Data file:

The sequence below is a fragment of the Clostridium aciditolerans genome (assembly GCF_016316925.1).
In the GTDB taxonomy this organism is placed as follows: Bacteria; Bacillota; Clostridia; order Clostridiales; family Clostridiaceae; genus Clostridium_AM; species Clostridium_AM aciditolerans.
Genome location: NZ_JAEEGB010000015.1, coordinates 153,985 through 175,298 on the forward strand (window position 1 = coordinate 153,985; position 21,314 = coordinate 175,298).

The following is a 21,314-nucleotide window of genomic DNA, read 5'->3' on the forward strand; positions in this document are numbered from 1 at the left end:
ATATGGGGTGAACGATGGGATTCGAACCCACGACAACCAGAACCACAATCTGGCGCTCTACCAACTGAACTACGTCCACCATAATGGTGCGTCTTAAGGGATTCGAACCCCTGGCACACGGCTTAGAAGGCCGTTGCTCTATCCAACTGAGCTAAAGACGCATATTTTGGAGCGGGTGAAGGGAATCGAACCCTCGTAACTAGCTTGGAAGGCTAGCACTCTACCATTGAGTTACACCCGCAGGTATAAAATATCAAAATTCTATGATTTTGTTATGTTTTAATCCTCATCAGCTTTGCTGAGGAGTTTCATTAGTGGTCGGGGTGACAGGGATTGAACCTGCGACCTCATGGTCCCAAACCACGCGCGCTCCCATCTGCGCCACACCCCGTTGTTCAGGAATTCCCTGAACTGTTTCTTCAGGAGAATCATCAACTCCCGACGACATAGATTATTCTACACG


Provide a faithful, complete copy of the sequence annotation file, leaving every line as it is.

The sequence below is a fragment of the Clostridium aciditolerans genome (assembly GCF_016316925.1).
In the GTDB taxonomy this organism is placed as follows: Bacteria; Bacillota; Clostridia; order Clostridiales; family Clostridiaceae; genus Clostridium_AM; species Clostridium_AM aciditolerans.
Genome location: NZ_JAEEGB010000015.1, coordinates 153,985 through 175,298 on the forward strand (window position 1 = coordinate 153,985; position 21,314 = coordinate 175,298).

The following is a 21,314-nucleotide window of genomic DNA, read 5'->3' on the forward strand; positions in this document are numbered from 1 at the left end:
ATATGGGGTGAACGATGGGATTCGAACCCACGACAACCAGAACCACAATCTGGCGCTCTACCAACTGAACTACGTCCACCATAATGGTGCGTCTTAAGGGATTCGAACCCCTGGCACACGGCTTAGAAGGCCGTTGCTCTATCCAACTGAGCTAAAGACGCATATTTTGGAGCGGGTGAAGGGAATCGAACCCTCGTAACTAGCTTGGAAGGCTAGCACTCTACCATTGAGTTACACCCGCAGGTATAAAATATCAAAATTCTATGATTTTGTTATGTTTTAATCCTCATCAGCTTTGCTGAGGAGTTTCATTAGTGGTCGGGGTGACAGGGATTGAACCTGCGACCTCATGGTCCCAAACCACGCGCGCTCCCATCTGCGCCACACCCCGTTGTTCAGGAATTCCCTGAACTGTTTCTTCAGGAGAATCATCAACTCCCGACGACATAGATTATTCTACACG